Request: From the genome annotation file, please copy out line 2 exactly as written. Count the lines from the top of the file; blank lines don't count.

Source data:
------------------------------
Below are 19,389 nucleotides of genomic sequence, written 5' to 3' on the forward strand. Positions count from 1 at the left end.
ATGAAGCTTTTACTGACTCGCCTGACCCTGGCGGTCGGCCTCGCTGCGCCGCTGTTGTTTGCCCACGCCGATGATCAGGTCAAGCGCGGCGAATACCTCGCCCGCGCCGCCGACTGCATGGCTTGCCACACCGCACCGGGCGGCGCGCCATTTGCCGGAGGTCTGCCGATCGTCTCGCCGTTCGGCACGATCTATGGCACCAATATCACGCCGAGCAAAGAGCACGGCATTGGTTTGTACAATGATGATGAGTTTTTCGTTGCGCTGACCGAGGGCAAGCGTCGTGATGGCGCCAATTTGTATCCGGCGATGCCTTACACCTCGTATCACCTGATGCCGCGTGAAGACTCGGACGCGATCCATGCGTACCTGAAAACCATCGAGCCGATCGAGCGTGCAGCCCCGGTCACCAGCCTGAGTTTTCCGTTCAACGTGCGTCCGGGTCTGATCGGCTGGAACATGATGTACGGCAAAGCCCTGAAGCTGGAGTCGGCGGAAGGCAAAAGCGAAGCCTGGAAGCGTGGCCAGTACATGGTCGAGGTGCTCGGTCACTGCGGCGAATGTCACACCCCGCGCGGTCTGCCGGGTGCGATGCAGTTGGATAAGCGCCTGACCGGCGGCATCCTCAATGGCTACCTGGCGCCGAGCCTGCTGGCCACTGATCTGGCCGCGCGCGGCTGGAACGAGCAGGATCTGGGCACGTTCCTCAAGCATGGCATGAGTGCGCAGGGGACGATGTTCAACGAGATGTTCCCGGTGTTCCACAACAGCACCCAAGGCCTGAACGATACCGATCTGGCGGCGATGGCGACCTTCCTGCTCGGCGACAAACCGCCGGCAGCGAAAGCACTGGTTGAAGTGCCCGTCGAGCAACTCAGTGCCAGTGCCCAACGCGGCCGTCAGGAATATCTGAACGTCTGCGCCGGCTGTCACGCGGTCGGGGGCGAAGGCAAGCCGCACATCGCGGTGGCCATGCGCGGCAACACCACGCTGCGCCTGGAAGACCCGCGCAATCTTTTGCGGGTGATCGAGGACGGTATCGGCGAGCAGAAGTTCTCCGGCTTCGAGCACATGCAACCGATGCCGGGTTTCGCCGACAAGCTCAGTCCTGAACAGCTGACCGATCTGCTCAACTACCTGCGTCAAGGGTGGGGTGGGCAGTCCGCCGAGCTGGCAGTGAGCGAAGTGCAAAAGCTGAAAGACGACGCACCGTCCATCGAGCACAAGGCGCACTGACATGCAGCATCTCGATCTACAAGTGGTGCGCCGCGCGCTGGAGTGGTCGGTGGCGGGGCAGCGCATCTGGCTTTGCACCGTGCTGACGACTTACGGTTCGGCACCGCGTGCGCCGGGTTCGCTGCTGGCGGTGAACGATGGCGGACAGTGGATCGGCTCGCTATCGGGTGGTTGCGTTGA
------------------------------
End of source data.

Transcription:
ATGAAGCTTTTACTGACTCGCCTGACCCTGGCGGTCGGCCTCGCTGCGCCGCTGTTGTTTGCCCACGCCGATGATCAGGTCAAGCGCGGCGAATACCTCGCCCGCGCCGCCGACTGCATGGCTTGCCACACCGCACCGGGCGGCGCGCCATTTGCCGGAGGTCTGCCGATCGTCTCGCCGTTCGGCACGATCTATGGCACCAATATCACGCCGAGCAAAGAGCACGGCATTGGTTTGTACAATGATGATGAGTTTTTCGTTGCGCTGACCGAGGGCAAGCGTCGTGATGGCGCCAATTTGTATCCGGCGATGCCTTACACCTCGTATCACCTGATGCCGCGTGAAGACTCGGACGCGATCCATGCGTACCTGAAAACCATCGAGCCGATCGAGCGTGCAGCCCCGGTCACCAGCCTGAGTTTTCCGTTCAACGTGCGTCCGGGTCTGATCGGCTGGAACATGATGTACGGCAAAGCCCTGAAGCTGGAGTCGGCGGAAGGCAAAAGCGAAGCCTGGAAGCGTGGCCAGTACATGGTCGAGGTGCTCGGTCACTGCGGCGAATGTCACACCCCGCGCGGTCTGCCGGGTGCGATGCAGTTGGATAAGCGCCTGACCGGCGGCATCCTCAATGGCTACCTGGCGCCGAGCCTGCTGGCCACTGATCTGGCCGCGCGCGGCTGGAACGAGCAGGATCTGGGCACGTTCCTCAAGCATGGCATGAGTGCGCAGGGGACGATGTTCAACGAGATGTTCCCGGTGTTCCACAACAGCACCCAAGGCCTGAACGATACCGATCTGGCGGCGATGGCGACCTTCCTGCTCGGCGACAAACCGCCGGCAGCGAAAGCACTGGTTGAAGTGCCCGTCGAGCAACTCAGTGCCAGTGCCCAACGCGGCCGTCAGGAATATCTGAACGTCTGCGCCGGCTGTCACGCGGTCGGGGGCGAAGGCAAGCCGCACATCGCGGTGGCCATGCGCGGCAACACCACGCTGCGCCTGGAAGACCCGCGCAATCTTTTGCGGGTGATCGAGGACGGTATCGGCGAGCAGAAGTTCTCCGGCTTCGAGCACATGCAACCGATGCCGGGTTTCGCCGACAAGCTCAGTCCTGAACAGCTGACCGATCTGCTCAACTACCTGCGTCAAGGGTGGGGTGGGCAGTCCGCCGAGCTGGCAGTGAGCGAAGTGCAAAAGCTGAAAGACGACGCACCGTCCATCGAGCACAAGGCGCACTGACATGCAGCATCTCGATCTACAAGTGGTGCGCCGCGCGCTGGAGTGGTCGGTGGCGGGGCAGCGCATCTGGCTTTGCACCGTGCTGACGACTTACGGTTCGGCACCGCGTGCGCCGGGTTCGCTGCTGGCGGTGAACGATGGCGGACAGTGGATCGGCTCGCTATCGGGTGGTTGCGTTGA